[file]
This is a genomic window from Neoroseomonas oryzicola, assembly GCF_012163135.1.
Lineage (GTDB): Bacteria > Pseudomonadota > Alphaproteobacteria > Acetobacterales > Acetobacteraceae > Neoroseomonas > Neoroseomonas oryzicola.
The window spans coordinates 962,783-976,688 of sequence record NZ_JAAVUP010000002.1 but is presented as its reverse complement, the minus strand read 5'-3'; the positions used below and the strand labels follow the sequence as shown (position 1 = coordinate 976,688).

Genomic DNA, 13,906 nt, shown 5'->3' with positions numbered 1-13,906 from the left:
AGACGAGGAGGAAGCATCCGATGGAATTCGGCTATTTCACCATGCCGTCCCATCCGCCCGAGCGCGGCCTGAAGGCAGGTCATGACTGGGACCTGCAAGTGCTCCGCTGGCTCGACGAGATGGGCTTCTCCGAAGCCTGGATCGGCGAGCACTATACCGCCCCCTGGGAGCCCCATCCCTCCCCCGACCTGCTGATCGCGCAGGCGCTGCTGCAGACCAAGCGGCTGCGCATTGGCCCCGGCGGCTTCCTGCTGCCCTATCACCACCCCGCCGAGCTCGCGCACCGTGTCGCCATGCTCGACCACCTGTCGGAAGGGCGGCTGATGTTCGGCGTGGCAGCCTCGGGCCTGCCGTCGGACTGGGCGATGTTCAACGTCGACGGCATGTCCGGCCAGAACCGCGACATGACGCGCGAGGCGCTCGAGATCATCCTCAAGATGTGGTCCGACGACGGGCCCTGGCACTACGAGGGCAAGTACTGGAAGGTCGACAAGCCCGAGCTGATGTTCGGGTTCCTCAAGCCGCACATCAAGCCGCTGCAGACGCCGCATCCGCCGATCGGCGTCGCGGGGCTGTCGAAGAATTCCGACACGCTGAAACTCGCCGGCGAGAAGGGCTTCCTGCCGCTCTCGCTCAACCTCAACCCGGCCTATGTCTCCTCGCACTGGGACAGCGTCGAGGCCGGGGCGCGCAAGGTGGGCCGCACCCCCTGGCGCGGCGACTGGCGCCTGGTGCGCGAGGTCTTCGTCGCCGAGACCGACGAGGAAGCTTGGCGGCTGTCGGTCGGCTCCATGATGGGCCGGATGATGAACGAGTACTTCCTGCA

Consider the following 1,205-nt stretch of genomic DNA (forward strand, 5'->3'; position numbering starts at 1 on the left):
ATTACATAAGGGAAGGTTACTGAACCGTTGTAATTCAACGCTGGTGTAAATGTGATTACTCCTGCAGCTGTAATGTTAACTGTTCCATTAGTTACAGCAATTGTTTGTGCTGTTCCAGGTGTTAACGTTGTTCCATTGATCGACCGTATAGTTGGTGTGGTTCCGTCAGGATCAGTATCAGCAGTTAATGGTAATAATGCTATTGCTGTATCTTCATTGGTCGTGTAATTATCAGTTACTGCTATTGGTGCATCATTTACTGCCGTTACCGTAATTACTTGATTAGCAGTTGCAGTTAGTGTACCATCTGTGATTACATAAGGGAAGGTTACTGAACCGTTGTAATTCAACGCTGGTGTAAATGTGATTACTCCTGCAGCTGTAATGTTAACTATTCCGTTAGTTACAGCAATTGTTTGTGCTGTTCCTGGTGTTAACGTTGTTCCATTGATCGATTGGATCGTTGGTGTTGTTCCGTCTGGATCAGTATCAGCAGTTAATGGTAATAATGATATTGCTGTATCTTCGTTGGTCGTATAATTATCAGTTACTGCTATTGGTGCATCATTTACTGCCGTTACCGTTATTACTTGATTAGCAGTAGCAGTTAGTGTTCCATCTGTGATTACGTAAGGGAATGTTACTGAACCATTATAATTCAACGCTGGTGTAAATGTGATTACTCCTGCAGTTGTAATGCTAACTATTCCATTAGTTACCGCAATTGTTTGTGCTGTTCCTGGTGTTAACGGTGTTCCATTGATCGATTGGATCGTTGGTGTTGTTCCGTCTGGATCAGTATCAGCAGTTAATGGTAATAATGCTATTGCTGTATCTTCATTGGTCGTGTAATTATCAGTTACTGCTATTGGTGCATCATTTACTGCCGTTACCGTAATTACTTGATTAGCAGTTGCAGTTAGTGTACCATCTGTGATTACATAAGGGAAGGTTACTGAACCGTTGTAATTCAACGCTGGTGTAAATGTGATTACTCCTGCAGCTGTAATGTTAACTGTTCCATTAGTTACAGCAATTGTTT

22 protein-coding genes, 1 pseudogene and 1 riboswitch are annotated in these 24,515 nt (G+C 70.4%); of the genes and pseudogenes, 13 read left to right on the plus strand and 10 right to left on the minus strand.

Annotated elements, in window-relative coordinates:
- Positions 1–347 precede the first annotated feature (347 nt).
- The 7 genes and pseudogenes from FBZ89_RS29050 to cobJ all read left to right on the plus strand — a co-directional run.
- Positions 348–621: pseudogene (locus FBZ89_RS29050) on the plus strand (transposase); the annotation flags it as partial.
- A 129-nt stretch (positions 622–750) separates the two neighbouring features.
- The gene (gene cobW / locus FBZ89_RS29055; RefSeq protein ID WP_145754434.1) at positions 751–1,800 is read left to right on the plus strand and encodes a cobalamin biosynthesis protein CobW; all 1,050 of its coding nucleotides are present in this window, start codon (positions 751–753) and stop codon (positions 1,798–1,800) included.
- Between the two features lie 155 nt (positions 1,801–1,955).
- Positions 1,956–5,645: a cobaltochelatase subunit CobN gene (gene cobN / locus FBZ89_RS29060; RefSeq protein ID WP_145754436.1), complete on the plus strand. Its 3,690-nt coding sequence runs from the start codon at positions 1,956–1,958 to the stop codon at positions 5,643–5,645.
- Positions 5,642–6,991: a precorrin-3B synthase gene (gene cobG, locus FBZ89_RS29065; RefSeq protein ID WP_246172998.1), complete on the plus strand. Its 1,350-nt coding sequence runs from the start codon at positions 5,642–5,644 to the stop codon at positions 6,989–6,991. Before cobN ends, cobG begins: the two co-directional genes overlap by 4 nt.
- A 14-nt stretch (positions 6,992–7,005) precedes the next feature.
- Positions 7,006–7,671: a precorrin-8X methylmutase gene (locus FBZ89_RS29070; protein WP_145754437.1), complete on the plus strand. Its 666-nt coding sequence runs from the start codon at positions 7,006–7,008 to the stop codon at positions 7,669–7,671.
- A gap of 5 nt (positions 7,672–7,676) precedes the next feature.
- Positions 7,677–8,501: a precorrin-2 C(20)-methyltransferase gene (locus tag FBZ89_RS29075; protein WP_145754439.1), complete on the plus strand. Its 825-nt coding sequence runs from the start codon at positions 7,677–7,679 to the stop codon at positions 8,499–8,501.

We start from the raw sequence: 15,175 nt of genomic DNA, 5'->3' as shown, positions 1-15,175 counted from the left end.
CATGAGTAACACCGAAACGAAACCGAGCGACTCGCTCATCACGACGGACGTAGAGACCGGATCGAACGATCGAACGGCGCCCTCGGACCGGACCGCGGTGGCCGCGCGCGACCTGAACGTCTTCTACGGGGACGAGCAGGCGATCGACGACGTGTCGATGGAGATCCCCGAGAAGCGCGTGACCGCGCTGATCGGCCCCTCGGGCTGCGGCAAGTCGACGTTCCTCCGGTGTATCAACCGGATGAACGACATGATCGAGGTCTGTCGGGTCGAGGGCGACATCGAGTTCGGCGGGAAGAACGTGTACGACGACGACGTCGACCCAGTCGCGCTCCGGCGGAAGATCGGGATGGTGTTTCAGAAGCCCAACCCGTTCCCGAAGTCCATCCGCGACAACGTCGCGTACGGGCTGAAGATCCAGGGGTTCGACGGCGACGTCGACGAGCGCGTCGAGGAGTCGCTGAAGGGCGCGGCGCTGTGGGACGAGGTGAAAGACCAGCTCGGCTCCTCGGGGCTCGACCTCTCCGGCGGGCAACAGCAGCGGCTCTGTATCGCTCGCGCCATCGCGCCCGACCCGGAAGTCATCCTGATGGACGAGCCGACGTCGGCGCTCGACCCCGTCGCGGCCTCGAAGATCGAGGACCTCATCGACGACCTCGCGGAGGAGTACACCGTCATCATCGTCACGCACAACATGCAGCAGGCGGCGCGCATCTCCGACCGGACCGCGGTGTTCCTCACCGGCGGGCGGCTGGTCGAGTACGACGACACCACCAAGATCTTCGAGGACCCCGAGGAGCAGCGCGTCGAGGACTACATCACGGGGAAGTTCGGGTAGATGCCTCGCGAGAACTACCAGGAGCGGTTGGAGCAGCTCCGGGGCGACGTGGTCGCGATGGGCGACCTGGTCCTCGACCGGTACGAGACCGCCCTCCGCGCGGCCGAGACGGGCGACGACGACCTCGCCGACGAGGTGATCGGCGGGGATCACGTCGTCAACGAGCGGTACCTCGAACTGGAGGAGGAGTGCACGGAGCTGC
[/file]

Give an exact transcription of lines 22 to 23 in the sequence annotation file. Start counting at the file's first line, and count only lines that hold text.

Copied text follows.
We start from the raw sequence: 15,175 nt of genomic DNA, 5'->3' as shown, positions 1-15,175 counted from the left end.
CATGAGTAACACCGAAACGAAACCGAGCGACTCGCTCATCACGACGGACGTAGAGACCGGATCGAACGATCGAACGGCGCCCTCGGACCGGACCGCGGTGGCCGCGCGCGACCTGAACGTCTTCTACGGGGACGAGCAGGCGATCGACGACGTGTCGATGGAGATCCCCGAGAAGCGCGTGACCGCGCTGATCGGCCCCTCGGGCTGCGGCAAGTCGACGTTCCTCCGGTGTATCAACCGGATGAACGACATGATCGAGGTCTGTCGGGTCGAGGGCGACATCGAGTTCGGCGGGAAGAACGTGTACGACGACGACGTCGACCCAGTCGCGCTCCGGCGGAAGATCGGGATGGTGTTTCAGAAGCCCAACCCGTTCCCGAAGTCCATCCGCGACAACGTCGCGTACGGGCTGAAGATCCAGGGGTTCGACGGCGACGTCGACGAGCGCGTCGAGGAGTCGCTGAAGGGCGCGGCGCTGTGGGACGAGGTGAAAGACCAGCTCGGCTCCTCGGGGCTCGACCTCTCCGGCGGGCAACAGCAGCGGCTCTGTATCGCTCGCGCCATCGCGCCCGACCCGGAAGTCATCCTGATGGACGAGCCGACGTCGGCGCTCGACCCCGTCGCGGCCTCGAAGATCGAGGACCTCATCGACGACCTCGCGGAGGAGTACACCGTCATCATCGTCACGCACAACATGCAGCAGGCGGCGCGCATCTCCGACCGGACCGCGGTGTTCCTCACCGGCGGGCGGCTGGTCGAGTACGACGACACCACCAAGATCTTCGAGGACCCCGAGGAGCAGCGCGTCGAGGACTACATCACGGGGAAGTTCGGGTAGATGCCTCGCGAGAACTACCAGGAGCGGTTGGAGCAGCTCCGGGGCGACGTGGTCGCGATGGGCGACCTGGTCCTCGACCGGTACGAGACCGCCCTCCGCGCGGCCGAGACGGGCGACGACGACCTCGCCGACGAGGTGATCGGCGGGGATCACGTCGTCAACGAGCGGTACCTCGAACTGGAGGAGGAGTGCACGGAGCTGC